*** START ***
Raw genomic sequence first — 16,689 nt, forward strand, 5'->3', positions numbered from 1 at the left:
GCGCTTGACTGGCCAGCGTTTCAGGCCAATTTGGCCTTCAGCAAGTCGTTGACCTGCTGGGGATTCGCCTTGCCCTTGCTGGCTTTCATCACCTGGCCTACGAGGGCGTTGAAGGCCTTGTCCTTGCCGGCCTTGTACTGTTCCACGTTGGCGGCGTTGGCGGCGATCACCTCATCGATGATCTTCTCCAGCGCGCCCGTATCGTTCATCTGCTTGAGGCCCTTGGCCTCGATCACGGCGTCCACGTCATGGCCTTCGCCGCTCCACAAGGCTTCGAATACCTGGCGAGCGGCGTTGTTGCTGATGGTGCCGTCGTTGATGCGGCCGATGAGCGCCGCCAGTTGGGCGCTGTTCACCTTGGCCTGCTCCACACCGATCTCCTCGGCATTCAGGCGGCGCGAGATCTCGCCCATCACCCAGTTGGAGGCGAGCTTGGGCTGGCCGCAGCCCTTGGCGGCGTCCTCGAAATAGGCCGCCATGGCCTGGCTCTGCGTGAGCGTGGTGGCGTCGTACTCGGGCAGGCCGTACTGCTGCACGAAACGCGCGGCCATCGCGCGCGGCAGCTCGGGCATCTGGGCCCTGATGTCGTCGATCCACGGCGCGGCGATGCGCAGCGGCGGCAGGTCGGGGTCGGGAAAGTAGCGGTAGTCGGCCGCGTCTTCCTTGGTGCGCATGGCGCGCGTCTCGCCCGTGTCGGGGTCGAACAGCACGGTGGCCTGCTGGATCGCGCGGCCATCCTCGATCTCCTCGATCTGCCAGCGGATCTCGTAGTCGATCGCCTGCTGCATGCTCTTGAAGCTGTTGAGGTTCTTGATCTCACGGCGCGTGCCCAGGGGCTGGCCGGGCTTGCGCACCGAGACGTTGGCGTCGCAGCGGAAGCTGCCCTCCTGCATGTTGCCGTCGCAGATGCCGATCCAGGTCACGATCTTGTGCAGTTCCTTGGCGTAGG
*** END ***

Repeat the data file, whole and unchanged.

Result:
Raw genomic sequence first — 16,689 nt, forward strand, 5'->3', positions numbered from 1 at the left:
GCGCTTGACTGGCCAGCGTTTCAGGCCAATTTGGCCTTCAGCAAGTCGTTGACCTGCTGGGGATTCGCCTTGCCCTTGCTGGCTTTCATCACCTGGCCTACGAGGGCGTTGAAGGCCTTGTCCTTGCCGGCCTTGTACTGTTCCACGTTGGCGGCGTTGGCGGCGATCACCTCATCGATGATCTTCTCCAGCGCGCCCGTATCGTTCATCTGCTTGAGGCCCTTGGCCTCGATCACGGCGTCCACGTCATGGCCTTCGCCGCTCCACAAGGCTTCGAATACCTGGCGAGCGGCGTTGTTGCTGATGGTGCCGTCGTTGATGCGGCCGATGAGCGCCGCCAGTTGGGCGCTGTTCACCTTGGCCTGCTCCACACCGATCTCCTCGGCATTCAGGCGGCGCGAGATCTCGCCCATCACCCAGTTGGAGGCGAGCTTGGGCTGGCCGCAGCCCTTGGCGGCGTCCTCGAAATAGGCCGCCATGGCCTGGCTCTGCGTGAGCGTGGTGGCGTCGTACTCGGGCAGGCCGTACTGCTGCACGAAACGCGCGGCCATCGCGCGCGGCAGCTCGGGCATCTGGGCCCTGATGTCGTCGATCCACGGCGCGGCGATGCGCAGCGGCGGCAGGTCGGGGTCGGGAAAGTAGCGGTAGTCGGCCGCGTCTTCCTTGGTGCGCATGGCGCGCGTCTCGCCCGTGTCGGGGTCGAACAGCACGGTGGCCTGCTGGATCGCGCGGCCATCCTCGATCTCCTCGATCTGCCAGCGGATCTCGTAGTCGATCGCCTGCTGCATGCTCTTGAAGCTGTTGAGGTTCTTGATCTCACGGCGCGTGCCCAGGGGCTGGCCGGGCTTGCGCACCGAGACGTTGGCGTCGCAGCGGAAGCTGCCCTCCTGCATGTTGCCGTCGCAGATGCCGATCCAGGTCACGATCTTGTGCAGTTCCTTGGCGTAGG